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surferXXX
25th September 2003, 09:03
Anyone had an experience of operating as a small-scale agency i.e. having one or more other contractors working through your LTD. I've been considering this as a previous client has a couple of openings and I’ve suggested employing them through me for a 10% margin and he’s interested.

Logistically it’s a simple invoicing / timesheets exercise, the main potential problem I can see is that I would be paid by the client probably 30 days from receipt of invoice and would pay the contractor a max of 8 days after receipt of timesheets so at least 22 days of work I’d effectively be paying the contractor up front. Obviously if the client doesn’t pay on time then your still paying the contractor!! Also anyone know how agencies handle this. Do they have a general rule that after X number of days they pull the contractor. Anybody else had experience of joining the enemy!!

I’ve thought about this as a possible sideline for a while. Obviously to make a living out of it involves a horrendous amount of cold calling in an already crowded marketplace but to do it as a sideline with clients you have a good relationship and will trust your judgement on good contractors there could be a chance to get a second income stream….. if nothing else good from an IR35 point of view….

Martin Underwood
25th September 2003, 09:26
What you're describing (regarding the client's payment terms being longer than the contractor's payment terms) is called factoring.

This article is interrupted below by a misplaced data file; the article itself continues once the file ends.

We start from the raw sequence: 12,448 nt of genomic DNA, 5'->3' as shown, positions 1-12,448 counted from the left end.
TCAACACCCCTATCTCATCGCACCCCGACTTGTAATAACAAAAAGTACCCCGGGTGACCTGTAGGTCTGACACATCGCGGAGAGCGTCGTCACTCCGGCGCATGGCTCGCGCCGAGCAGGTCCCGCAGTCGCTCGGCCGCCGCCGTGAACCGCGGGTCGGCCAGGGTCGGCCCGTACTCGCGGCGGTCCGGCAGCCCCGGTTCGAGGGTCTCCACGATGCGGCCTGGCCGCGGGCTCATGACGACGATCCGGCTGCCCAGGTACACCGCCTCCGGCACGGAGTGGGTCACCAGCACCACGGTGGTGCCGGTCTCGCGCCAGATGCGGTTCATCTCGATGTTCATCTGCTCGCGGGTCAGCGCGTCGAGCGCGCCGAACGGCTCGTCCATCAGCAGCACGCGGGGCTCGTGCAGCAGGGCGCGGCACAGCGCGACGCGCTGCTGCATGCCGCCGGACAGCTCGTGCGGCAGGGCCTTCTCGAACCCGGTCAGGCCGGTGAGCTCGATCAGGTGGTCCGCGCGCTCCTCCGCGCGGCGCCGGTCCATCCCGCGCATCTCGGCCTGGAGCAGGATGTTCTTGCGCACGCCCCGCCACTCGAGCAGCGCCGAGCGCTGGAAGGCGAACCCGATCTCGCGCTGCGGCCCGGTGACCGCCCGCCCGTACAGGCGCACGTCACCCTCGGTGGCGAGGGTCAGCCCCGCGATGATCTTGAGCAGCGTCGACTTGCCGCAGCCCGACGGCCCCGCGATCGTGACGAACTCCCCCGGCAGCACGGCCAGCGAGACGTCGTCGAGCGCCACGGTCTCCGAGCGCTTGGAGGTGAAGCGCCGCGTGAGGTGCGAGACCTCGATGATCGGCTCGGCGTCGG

You have three options:

1. You pay a factoring service to factor your invoices for you. In other words, when the contractor submits the invoice to you, you then invoice the factoring service, who pay you within, say, 5 days. You then pay the contractor. The factoring service invoices the client and waits 30 or more days for payment from the client. Typical charges for factoring depend on a number of things (such as difference in payment terms between upstream and downstream contracts, credit rating of client, etc) but can be anywhere from 2-5%.

2. You keep enough cash in the bank to absorb the timing differences. ie. you are providing the factoring yourself. Naturally, this option will gain you more money, but as you say, it has its risks. I suppose you could see if your business bank account offers an overdraft facility, which can be dipped into 'just in case'

3. You word your contract with the contractor so that even though you strive to pay within 5 days of invoice, you actually have 30 days to pay the invoice. This at least allows you to delay payments in the worst case scenario without committing a breach of contract.

surferXXX
25th September 2003, 09:30
Cheers Martin. Very good clear advice!! I take it your in this line of work full / part time..

DodgyAgent
26th September 2003, 14:38
I will run the contract for you at 4% provided that the client has a good credit rating

email me if you are interested at:

DodgyAgent4@hotmail.com

BillyBobHathaway
29th September 2003, 15:22
surfer,

and kiss your contacts goodbye! (sorry DA, but it has happened too often to me)

what business is without risk? you want a little extra dosh? make sure you have one month's worth of pay in the company and sign your mate up. it's no different than going direct yourself, just make sure you have a lawyer look at the contract.

Good luck.

BB